I have twins/multiples. With multiples, your birth team is most likely to be concerned about the position of baby A. Baby A is baby that is seated lower in the uterus - the baby that will most likely come out first. If baby A is vertex, and your team is open to multiple vaginal delivery (it will depend on your state/birth location and providers), you will most likely be able to proceed with a vaginal delivery. If baby A is breech or transverse, you will likely be automatically shuttled the planned c-section route.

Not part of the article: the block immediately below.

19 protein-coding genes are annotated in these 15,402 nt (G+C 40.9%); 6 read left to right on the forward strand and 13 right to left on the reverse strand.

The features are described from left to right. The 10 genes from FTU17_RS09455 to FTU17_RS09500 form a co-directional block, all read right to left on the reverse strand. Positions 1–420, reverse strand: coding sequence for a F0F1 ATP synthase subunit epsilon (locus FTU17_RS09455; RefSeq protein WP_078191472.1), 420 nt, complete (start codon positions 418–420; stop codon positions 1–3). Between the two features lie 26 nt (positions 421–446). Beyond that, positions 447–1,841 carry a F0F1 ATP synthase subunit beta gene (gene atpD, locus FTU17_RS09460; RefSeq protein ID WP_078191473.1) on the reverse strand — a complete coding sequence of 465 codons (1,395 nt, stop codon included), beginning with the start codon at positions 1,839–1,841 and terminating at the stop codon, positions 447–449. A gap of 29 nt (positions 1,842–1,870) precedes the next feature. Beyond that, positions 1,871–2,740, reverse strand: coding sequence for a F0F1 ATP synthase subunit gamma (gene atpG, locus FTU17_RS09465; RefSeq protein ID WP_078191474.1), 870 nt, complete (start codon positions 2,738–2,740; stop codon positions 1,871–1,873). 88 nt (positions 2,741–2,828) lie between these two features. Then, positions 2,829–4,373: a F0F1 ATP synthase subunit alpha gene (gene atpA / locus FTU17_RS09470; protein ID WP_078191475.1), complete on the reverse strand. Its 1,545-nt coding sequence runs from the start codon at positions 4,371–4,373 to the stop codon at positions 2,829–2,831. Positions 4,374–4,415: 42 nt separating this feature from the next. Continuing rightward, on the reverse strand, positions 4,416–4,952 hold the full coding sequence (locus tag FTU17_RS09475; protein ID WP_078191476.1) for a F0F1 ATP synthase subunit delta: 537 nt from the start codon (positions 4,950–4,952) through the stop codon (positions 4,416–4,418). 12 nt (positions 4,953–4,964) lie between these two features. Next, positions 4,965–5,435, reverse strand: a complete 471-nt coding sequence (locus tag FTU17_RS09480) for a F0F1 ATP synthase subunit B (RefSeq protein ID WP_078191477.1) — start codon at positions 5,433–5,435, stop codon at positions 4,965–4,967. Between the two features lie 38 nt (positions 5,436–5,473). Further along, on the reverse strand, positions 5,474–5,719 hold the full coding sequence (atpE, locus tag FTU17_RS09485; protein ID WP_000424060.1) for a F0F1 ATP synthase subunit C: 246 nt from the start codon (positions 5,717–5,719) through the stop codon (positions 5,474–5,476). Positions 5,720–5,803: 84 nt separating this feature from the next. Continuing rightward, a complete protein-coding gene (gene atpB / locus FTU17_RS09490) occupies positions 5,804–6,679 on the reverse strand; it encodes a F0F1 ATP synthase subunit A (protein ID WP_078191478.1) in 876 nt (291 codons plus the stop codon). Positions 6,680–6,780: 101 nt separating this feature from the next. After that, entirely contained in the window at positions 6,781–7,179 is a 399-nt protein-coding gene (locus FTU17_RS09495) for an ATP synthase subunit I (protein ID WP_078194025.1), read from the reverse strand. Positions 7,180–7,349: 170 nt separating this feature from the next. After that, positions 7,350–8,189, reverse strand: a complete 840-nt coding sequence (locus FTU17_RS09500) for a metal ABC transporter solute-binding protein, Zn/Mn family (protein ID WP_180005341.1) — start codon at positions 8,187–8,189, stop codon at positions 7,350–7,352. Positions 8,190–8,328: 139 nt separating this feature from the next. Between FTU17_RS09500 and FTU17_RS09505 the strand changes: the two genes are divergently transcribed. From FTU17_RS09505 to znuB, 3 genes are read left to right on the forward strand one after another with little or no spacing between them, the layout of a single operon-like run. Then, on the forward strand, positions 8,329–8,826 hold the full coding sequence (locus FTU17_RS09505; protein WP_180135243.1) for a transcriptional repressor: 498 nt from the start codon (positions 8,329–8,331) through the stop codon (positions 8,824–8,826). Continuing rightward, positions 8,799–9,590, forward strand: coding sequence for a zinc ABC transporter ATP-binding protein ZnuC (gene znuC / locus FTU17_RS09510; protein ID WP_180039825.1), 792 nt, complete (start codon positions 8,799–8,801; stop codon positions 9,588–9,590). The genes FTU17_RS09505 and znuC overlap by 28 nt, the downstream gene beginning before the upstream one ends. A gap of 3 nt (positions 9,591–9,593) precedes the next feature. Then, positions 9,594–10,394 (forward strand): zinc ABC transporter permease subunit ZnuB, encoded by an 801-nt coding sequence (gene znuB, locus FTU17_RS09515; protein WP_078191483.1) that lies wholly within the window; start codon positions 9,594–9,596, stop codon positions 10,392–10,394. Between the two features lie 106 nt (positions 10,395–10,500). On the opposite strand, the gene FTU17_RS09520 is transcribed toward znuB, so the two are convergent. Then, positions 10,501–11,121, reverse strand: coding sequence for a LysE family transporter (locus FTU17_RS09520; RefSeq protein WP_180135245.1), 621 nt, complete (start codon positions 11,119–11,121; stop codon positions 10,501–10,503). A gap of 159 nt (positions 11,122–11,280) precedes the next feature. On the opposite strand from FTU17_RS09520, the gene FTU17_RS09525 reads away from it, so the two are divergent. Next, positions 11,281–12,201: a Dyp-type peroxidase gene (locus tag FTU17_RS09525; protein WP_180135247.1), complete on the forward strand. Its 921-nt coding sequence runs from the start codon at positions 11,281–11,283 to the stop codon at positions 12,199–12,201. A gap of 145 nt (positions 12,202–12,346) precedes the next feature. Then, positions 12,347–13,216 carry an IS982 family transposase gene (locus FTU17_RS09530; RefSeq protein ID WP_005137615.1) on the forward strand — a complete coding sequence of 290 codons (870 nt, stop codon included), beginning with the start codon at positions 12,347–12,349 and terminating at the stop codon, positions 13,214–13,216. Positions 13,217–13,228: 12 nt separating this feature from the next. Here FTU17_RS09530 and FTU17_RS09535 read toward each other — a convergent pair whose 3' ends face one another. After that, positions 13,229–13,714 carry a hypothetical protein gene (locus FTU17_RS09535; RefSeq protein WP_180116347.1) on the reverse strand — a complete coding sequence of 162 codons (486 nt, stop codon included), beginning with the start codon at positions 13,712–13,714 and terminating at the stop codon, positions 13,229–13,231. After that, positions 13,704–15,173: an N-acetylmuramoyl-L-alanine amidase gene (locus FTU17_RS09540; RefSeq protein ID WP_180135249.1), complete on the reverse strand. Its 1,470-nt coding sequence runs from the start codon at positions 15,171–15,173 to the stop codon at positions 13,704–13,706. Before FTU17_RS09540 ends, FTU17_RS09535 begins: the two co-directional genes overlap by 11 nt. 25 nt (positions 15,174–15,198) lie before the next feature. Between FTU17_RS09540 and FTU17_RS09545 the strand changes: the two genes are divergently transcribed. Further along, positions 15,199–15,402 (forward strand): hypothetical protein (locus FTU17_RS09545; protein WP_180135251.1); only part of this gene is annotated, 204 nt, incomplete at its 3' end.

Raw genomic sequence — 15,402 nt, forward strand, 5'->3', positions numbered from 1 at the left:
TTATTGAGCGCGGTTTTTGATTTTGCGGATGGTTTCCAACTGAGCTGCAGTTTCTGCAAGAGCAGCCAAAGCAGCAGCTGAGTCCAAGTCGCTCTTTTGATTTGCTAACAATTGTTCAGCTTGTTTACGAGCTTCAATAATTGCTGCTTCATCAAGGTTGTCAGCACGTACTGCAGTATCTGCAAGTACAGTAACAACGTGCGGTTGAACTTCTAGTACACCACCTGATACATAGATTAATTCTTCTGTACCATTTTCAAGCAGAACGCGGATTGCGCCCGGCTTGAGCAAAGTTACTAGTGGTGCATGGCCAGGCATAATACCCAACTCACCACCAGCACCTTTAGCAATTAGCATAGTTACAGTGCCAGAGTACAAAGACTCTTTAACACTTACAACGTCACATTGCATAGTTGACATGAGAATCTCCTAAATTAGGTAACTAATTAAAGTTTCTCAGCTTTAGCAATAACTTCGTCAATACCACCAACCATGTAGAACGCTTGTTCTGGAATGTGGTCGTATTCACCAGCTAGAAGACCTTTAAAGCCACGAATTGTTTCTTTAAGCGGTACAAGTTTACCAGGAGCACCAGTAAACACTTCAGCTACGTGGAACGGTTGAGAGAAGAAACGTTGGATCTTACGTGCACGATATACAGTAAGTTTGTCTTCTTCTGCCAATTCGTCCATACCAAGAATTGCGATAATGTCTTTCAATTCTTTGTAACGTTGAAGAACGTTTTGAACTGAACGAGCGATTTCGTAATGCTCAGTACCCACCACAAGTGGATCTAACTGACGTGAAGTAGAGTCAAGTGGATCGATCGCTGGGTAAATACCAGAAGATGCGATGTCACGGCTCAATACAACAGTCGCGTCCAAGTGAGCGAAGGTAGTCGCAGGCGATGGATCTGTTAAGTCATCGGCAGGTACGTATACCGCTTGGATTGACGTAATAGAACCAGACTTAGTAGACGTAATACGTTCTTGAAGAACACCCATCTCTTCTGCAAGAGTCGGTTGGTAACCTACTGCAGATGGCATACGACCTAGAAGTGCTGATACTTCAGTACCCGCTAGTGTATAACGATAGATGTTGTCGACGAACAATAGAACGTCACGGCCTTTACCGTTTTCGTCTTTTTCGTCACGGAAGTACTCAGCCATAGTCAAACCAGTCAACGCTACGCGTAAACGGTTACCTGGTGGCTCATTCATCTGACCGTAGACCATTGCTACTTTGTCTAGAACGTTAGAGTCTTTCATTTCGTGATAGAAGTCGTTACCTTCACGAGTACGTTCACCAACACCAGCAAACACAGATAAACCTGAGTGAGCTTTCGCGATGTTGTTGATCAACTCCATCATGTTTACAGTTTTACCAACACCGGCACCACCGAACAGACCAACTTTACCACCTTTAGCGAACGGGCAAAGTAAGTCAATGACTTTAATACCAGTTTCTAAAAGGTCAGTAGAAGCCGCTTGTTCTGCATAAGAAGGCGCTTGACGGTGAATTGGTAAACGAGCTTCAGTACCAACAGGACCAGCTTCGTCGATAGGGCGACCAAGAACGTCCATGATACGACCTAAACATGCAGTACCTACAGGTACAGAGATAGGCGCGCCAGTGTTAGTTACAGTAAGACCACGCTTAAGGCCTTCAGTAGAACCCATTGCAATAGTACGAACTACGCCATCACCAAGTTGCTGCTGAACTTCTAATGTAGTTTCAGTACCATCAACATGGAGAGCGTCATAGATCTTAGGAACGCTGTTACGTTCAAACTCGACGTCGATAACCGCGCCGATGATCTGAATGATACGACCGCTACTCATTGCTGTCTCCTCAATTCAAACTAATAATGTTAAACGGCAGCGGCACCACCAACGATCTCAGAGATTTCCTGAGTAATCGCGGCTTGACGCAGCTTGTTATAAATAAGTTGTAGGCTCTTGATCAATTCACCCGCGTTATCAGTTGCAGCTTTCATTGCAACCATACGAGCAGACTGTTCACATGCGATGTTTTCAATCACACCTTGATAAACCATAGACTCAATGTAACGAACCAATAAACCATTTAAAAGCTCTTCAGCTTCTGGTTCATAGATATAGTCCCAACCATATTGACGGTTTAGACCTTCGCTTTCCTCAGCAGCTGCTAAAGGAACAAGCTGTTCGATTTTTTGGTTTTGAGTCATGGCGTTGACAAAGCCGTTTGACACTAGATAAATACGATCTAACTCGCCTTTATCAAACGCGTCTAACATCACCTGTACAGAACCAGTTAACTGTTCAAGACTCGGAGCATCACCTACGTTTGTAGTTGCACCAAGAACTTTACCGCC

With any of these positions, your baby is in a less than ideal position for birth. (Note: Except for a transverse lie, it is still possible to birth babies in theses positions vaginally. There are some increased risks over “normal” birth with any abnormal presentation. There is no way to deliver a transverse lie baby vaginally. You should talk with your birth provider about his or her comfort level and policies and procedures with your baby’s presentation. Some providers will never allow a vaginal delivery of a baby that is breech, others will, some may allow a "trial of labor" to see if baby changes positions at the last minute. Every provider will have a different perspective, some of which may be dictated by your birth location (hospital deliveries tend to have the least amount of negotiating room for different presentation from normal). This is one reason why it's great to have a strong supportive birth team in place early on in your pregnancy, so you can be more proactive if things in the pregnancy don't follow the "normal" path.)